When you’re a pedestrian, you should be aware that walking near roads and across intersections puts you at risk of being in an accident. If you’re hit, there’s a risk you could suffer serious injuries or be killed. While you can always seek compensation when a negligent driver hits you, it’s important to know the risks you face when you’re around local traffic. What’s the likelihood you’ll be injured in a crash?
San Francisco remains a dangerous place to be a pedestrian. The Vision Zero program, designed to stop all traffic deaths, is far from complete. There have already been 7 pedestrian deaths in the city this year, according to the San Francisco Chronicle. Understanding these and other pedestrian accidents is the key to eliminating them.
According to a study conducted by the American Automobile Association Foundation for Traffic Safety, as the speed of a vehicle increases, the risk that a pedestrian will suffer a fatal blow increases. For instance, if a person is struck by a vehicle driving at 31 mph, then the risk of severe injury has been recorded as 50 percent. However, the risk of death at around that speed at 32 mph is 25 percent.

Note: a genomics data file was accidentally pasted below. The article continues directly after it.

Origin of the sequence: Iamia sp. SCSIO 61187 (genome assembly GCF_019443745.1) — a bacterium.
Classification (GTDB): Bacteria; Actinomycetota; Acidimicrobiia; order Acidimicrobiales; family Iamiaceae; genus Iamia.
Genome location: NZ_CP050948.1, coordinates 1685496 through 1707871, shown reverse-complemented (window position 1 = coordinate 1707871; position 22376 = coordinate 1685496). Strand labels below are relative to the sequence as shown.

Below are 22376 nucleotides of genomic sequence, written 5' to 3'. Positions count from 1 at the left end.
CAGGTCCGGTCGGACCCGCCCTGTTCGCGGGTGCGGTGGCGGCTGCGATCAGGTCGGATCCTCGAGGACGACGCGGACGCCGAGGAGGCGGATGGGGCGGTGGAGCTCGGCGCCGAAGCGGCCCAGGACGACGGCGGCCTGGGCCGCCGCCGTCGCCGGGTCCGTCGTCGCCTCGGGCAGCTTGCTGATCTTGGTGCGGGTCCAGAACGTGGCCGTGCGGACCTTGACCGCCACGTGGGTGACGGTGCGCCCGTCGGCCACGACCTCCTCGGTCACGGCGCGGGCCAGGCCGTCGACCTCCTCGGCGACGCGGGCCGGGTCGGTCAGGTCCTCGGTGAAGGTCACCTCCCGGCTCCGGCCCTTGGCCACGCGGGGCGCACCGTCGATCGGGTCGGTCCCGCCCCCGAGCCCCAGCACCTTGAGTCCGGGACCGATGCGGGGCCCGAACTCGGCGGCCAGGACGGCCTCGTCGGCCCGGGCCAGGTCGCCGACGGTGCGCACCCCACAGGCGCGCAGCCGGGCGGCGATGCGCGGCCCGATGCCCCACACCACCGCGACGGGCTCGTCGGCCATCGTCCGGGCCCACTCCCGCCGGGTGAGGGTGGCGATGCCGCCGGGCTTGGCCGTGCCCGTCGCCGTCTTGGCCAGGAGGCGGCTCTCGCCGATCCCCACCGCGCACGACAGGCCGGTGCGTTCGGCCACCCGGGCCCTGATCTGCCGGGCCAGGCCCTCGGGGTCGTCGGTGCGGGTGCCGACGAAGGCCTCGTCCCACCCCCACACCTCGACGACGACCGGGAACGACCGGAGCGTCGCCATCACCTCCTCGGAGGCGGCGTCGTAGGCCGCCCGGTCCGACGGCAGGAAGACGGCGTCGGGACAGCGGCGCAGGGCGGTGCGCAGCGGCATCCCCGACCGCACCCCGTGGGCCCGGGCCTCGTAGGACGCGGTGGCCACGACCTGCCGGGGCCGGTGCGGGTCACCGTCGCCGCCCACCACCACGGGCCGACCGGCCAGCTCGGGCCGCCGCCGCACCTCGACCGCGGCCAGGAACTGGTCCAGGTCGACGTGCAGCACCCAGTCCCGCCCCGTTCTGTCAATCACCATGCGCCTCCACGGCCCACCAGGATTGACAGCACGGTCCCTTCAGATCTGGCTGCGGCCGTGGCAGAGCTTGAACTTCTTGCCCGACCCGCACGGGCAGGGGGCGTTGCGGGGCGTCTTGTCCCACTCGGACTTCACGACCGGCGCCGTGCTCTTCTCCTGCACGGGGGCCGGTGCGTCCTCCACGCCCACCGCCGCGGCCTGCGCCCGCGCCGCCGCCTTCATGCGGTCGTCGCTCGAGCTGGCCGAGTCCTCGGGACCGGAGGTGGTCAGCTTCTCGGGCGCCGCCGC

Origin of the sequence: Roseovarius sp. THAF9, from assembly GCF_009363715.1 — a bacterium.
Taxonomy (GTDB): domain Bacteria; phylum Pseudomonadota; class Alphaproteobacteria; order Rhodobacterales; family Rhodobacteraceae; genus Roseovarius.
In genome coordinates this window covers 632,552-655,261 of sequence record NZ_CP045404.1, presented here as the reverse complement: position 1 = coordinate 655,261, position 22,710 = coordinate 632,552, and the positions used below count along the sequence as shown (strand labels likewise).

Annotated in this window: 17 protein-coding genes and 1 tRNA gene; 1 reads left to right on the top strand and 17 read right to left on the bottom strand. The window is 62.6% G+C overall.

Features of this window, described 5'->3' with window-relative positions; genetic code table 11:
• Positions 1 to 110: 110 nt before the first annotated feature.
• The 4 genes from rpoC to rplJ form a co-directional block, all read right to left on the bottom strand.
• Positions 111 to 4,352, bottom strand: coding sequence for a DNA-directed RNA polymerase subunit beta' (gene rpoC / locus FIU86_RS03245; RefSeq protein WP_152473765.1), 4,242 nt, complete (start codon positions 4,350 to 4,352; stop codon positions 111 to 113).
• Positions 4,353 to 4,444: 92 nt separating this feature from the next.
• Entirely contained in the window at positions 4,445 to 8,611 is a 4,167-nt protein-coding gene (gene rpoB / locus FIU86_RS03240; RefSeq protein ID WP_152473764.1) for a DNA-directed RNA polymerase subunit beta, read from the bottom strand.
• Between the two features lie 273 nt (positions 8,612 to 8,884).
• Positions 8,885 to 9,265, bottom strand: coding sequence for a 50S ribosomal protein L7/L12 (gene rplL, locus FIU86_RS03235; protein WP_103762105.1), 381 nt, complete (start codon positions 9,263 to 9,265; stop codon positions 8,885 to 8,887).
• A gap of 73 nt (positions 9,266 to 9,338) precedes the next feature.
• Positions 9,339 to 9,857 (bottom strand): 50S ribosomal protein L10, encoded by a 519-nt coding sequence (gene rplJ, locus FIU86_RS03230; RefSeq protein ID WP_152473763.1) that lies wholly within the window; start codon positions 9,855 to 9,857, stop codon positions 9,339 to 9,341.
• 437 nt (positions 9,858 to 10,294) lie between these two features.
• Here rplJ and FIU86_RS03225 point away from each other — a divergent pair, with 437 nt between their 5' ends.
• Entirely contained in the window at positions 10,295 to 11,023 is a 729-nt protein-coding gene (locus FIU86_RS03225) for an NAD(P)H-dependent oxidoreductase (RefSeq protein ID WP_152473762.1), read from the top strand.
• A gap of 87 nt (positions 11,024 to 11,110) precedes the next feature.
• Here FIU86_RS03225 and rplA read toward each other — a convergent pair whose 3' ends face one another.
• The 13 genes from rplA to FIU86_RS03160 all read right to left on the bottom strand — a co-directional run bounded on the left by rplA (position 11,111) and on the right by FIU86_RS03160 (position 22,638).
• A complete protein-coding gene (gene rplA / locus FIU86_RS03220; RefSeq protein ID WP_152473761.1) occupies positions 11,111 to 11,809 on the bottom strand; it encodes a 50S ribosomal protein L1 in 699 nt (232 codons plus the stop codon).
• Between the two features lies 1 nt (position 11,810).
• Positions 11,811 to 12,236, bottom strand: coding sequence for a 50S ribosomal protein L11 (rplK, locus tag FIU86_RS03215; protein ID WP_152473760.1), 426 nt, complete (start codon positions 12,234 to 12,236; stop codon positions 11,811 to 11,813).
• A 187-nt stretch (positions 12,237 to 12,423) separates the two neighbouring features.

If you’ve been hit before or know someone who has been hit, the speed at which the vehicle was traveling has the most significance in determining how severe the injuries suffered will be. Lower speeds clearly put a pedestrian at a lower risk.
For instance, when a person is hit by a vehicle traveling at 16 mph, the risk of injury is only 10 percent. That means that most people will be able to walk away from the collision or at least suffer only minor injuries. The risk of death, however, is still present once the impact speed reaches 23 mph. At 23 mph, the risk of death is 10 percent.
At higher speeds, it’s more likely that an impact will be fatal. There are a few reasons for that. First, a pedestrian struck at a high speed is more likely to be thrown over the vehicle or crushed under it, leading to multiple impacts. At 58 mph, for instance, 90 percent of those hit by a car or truck will be killed. In contrast, at 46 mph, around 50 to 75 percent of those hit will be killed and about 90 percent will face severe injuries. As speeds get higher, the force of impact increases. Without any protections against the impact, pedestrians are increasingly at risk for a deadly impact.